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Commercial Law in Norway

Commercial Law in Norway

Updated on Wednesday 19th April 2017

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The Commercial Law in Norway contains several bodies of law which refer to key aspects of the trade activity. As such the law regulates import-export activity, licencing for the industrial sector, price policy, contract making, marketing control and others. As a member of the EEA Agreement, Norwegian legislation has a lot in common with the commercial legislation of the European Union. Our law firm in Norway can give you more details on any aspect of the Commercial Law in Norway which might be of interest for your business activity in this country.
 
 

Company formation provisions in the Norwegian Commercial Law

 
According to the Commercial Law in Norway, a company can be organised in different legal structures:
 
  • • sole trader – Enkeltpersonforetak, a type of legal structure which can be initiated by only one owner;
  • • partnership – Ansvarlig selskap (ANS) which stands for the general partnership entity. There are no initial capital requirements for the formation of an ANS;
  • • limited company – for which there are two options provided by the Norwegian State, differing in the amount of the initial investment capital, the public limited company (Allmennaksjeselskap – ASA) and the private limited company (Aksjeselskap - AS).
 
When an investor wants to open a company in Norway, the Commercial Law stipulates the steps which must be performed for the incorporation process. The reservation of a name for your company and filling the application forms at the Norwegian Register of Business Enterprise are among the initial steps for the formation of your business. Our Norwegian lawyers are ready to help you understand the differences and advantages of each legal structure in order to organize your business in the most appropriate form.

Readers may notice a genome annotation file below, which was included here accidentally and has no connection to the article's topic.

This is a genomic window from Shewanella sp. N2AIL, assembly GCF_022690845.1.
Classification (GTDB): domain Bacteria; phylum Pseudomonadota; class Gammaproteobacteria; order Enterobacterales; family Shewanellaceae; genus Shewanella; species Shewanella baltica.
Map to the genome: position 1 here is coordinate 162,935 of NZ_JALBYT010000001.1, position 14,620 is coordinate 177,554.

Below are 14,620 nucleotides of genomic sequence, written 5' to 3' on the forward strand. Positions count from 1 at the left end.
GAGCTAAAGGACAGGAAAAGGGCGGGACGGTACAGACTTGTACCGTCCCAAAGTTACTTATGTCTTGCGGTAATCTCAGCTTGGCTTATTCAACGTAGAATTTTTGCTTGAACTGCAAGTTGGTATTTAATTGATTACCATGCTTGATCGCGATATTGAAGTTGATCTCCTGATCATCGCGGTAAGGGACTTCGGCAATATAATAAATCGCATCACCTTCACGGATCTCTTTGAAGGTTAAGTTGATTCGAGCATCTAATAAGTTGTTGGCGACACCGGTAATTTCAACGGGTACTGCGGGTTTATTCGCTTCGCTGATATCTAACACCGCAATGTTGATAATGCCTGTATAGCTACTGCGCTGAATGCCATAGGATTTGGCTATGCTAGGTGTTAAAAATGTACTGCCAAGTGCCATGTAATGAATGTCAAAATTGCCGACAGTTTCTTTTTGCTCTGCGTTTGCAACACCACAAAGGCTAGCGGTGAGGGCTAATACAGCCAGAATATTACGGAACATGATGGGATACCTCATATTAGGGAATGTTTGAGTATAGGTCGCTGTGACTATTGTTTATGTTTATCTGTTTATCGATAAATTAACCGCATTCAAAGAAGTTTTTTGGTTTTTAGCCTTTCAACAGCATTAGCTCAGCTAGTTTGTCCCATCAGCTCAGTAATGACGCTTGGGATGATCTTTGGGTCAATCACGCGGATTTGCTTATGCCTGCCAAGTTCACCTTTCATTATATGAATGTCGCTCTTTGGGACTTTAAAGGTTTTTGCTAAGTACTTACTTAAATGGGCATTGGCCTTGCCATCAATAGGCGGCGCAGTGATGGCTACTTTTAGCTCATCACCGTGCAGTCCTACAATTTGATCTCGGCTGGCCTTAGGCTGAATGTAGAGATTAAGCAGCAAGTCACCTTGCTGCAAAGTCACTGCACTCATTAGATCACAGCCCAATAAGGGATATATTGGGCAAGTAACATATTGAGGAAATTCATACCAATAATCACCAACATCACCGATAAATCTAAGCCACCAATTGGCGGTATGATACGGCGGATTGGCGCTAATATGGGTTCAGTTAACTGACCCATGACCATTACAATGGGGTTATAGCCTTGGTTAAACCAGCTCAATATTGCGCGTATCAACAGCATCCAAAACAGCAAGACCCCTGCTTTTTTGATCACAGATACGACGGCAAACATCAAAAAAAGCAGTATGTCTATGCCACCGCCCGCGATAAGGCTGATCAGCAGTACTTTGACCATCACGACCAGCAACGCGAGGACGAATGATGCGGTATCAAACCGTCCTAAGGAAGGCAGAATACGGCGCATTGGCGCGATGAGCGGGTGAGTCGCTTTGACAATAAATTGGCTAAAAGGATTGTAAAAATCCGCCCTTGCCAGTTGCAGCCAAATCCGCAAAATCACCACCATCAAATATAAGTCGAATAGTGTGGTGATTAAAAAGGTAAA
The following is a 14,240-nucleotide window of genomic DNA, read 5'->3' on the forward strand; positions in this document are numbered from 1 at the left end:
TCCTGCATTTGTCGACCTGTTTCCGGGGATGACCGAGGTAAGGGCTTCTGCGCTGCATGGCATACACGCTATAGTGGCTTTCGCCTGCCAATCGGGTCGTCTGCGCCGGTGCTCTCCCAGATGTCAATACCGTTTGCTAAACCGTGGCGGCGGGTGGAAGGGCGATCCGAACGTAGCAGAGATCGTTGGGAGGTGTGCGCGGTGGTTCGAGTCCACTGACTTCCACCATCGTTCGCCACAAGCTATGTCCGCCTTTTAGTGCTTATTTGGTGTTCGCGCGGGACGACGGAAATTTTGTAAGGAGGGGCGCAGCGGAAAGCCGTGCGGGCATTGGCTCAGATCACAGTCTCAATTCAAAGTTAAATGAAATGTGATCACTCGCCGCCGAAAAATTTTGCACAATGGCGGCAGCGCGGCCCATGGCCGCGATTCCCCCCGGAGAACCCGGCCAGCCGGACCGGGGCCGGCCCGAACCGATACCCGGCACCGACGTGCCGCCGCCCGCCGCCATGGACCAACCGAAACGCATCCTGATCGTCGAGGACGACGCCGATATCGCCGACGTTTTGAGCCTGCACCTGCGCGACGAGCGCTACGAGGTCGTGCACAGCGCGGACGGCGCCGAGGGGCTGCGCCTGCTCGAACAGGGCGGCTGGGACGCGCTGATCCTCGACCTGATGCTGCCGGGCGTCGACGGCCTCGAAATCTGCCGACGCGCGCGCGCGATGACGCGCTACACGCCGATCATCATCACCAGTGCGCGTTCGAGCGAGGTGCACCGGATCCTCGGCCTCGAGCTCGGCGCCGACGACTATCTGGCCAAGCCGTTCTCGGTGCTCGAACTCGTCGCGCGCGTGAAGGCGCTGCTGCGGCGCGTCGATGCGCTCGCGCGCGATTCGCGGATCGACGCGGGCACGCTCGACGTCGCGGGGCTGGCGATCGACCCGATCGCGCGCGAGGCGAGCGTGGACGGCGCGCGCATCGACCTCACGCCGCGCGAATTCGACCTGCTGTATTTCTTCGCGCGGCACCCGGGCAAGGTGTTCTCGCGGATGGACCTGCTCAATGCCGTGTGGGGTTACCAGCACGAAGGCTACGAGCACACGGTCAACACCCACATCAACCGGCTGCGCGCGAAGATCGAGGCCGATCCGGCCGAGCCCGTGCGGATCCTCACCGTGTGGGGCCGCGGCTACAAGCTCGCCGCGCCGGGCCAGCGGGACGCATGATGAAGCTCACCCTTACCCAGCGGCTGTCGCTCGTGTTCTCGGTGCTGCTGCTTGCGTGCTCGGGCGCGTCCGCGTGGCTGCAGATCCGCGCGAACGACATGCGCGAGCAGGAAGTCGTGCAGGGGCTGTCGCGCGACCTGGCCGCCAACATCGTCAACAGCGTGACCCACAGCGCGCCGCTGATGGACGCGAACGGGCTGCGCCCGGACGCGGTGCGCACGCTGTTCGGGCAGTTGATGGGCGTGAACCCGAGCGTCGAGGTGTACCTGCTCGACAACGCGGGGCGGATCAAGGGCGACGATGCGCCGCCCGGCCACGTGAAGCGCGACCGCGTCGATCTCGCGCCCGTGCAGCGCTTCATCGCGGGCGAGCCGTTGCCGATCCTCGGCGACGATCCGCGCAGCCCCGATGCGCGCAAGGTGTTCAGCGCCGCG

Corporate taxes in Norway

 
The Commercial Law in Norway imposes an annually calculation of the corporate taxes for the companies providing goods and services in this country. The taxes imposed by the Norwegian legislation on companies continued to decrease in the past few years, reaching now the rate of 24%. The CIT (corporate tax) is charged for internal income as well as for revenues obtained from economic trade outside of the Norwegian borders. 
 
When a Norwegian company performs its commercial activity in a foreign country, the gains might be taxed in that country as well. Our Norwegian lawyers can explain you in detail how you can use the the double taxation agreements signed by Norway with other states, in order to be refunded for the tax overpayment abroad. 
 
In order to find out more about the legal provisions regarding the formation of a business in Norway as well as about Governmental programs which encourage investment in this country, please contact our attorneys in Norway
 
 
 

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